Broadcast Club: Audio Video Sync
Written by Paul Richards on May 7, 2019
Understanding Audio Video Sync
As we transition into our more technical chapters regarding audiovisual equipment and workflow, let’s review the importance of audio video sync. The number one issue I find among newly setup video production systems is an audio and video sync problem. The good news is that all video production software systems include a way to compensate for audio and video delay. The bad news is that most people don’t know how to fix it because they are unable to measure how many milliseconds the audio and video is out of sync by.
In my experience, the audio is almost always processed by your computer faster than the video. This makes sense because audio is a much lower bitrate bandwidth stream for your computer to process compared to video. In order to properly diagnosis a possible audio and video sync issue, it is important to understand some of the most common root causes. When you plug an audio or video device into your computer via USB, the device will use drivers to connect and transfer its data stream to the operating system that your live streaming software is using. Your computer has different ports and there are varying speeds at which these input ports can process data. Because audio is generally a low bitrate data stream, most USB audio interfaces only use USB 2.0 for connectivity. Higher bandwidth devices such as a 1080p high definition video camera leverage USB 3.0 connections which can support data transfer speeds up to 10 times faster than USB 2.0.
|Type of Connection||Bandwidth||Main Use|
|USB 2.0||480 Mbps||Audio & non-video USB interface devices|
|USB 3.0||4.8 Gbps||High-quality bandwidth video devices|
|PCIe 3.0||8 Gbps||Multiple high-quality video devices|
|Thunderbolt 3.0||40 Gbps||Multiple high-quality video devices|
As you can see from the chart above, USB 2.0 is generally used for lower bandwidth input devices. Most audio mixer and USB audio interfaces will use the super popular USB 2.0 connection that has been around since 2004. Most higher bandwidth devices such as cameras and video capture cards will leverage USB 3.0. When you need to have multiple cameras or video inputs many production systems build around PCIe or Thunderbolt connections which provide increased transfer speeds. Here is a chart that compares popular video cabling, the bandwidth speeds they support with their maximum distances.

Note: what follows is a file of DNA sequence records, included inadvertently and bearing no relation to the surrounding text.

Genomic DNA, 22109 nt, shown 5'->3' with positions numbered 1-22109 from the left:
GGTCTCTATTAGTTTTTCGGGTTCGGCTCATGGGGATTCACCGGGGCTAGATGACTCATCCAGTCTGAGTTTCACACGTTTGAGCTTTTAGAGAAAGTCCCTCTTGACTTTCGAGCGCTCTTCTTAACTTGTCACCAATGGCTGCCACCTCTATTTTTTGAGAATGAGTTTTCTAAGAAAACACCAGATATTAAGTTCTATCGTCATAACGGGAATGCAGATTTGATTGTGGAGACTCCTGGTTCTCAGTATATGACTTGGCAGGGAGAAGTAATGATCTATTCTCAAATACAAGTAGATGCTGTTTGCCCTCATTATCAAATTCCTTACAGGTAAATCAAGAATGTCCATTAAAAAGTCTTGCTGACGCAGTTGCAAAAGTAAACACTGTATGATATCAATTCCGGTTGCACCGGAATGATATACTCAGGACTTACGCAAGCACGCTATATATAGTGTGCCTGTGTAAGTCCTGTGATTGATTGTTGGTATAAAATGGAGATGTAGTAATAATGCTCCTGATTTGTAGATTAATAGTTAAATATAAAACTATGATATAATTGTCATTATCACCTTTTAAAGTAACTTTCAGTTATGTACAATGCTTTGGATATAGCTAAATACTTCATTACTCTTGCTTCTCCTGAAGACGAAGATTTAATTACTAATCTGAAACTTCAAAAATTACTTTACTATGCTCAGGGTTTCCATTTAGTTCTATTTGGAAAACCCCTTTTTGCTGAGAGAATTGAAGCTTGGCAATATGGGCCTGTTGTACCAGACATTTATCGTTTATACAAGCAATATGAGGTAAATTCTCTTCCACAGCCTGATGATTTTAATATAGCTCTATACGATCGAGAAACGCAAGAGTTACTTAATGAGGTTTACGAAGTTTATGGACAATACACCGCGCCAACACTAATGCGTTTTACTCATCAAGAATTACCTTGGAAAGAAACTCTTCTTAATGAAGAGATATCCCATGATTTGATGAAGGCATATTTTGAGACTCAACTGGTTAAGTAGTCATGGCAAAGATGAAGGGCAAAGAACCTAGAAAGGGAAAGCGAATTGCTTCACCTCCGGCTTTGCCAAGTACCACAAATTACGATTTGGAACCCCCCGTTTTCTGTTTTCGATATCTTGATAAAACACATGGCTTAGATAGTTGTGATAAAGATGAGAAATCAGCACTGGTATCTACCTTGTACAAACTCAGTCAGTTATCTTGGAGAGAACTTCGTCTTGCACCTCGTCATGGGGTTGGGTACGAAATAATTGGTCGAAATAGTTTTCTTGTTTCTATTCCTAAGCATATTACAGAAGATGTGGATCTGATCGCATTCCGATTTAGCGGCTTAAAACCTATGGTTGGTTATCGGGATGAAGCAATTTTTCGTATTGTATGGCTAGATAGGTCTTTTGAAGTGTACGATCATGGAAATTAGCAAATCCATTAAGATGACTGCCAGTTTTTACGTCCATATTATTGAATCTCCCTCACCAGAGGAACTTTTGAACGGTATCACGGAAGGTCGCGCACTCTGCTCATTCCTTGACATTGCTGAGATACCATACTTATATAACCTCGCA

With so many different connection types it no wonders why your computer may process one device slightly faster than another. Since you may have multiple devices using various drivers, it’s very common for production studios to use audio and video syncing tools to optimize their productions performance. As you can see in the diagram above, we have a USB 2.0 audio interface with only 25 milliseconds of processing delay. We also have a camera and video capture card with a processing delay of 75 milliseconds. If you are lucky, the difference between your audio and video sources may be unnoticeable. In fact, many of the more advanced video production software systems make minor adjustments on your behalf by using the data produced by the computer’s operating system. If you think there is still room for improvement, you can add an audio delay to sync your audio and video properly.
There is a study published by PLOS Computational Biology, with Dr. Magnotti and Michael Beauchamp that explains the importance of matching audio and video correctly and its effect speech detection. They found “by comparing mathematical models for how the brain integrates senses important in detecting speech… the brain uses vision, hearing, and experience when making sense of speech. If the mouth and voice are likely to come from the same person, the brain combines them; otherwise, they are kept separate.” Dr. Beauchamp summarized the study by saying “You may think that when you’re talking to someone you’re just listening to their voice… but it turns out that what their face is doing is actually profoundly influencing what you are perceiving” (Klien, 2017).
The best way to test your system is by using an audiovisual syncing tool. To make the process more accurate, I have designed an audio and video syncing tool you can download in the course files to test your system. You can play this video on a laptop computer and capture the audio and video playing from your laptop with the live streaming system you would like to test. This tool is handy because the video screen includes a color-coded scale that uses a millisecond counter you can use to determine the latency apparent between audio and video in your system. Once you have recorded about 10 seconds worth of video, you can take this recording and analyze it with a video editing software. We want to look at the millisecond countdown and determine where each audio blip lines up with the real-time millisecond scale. With this information, we adjust our audio delay to match our video. This process can take multiple attempts and you should always check your work. Keep in mind that if make any major changes to your camera or microphone setup this test may need to be done again.
After a couple attempts of adjusting your audio delay, you should have a good idea of how to accurately match up your audiovisual sources. Once you have made your adjustments create some test video recordings with a person speaking on camera. Have them hold up their hand and count to 5 with one finger at a time speaking each number in time. If your audio has too much delay, you will hear the person speaking after their hand movements. If you can read lips, see if the audio looks like it’s in sync. If the audio is being delivered too quickly, it will be very noticeable.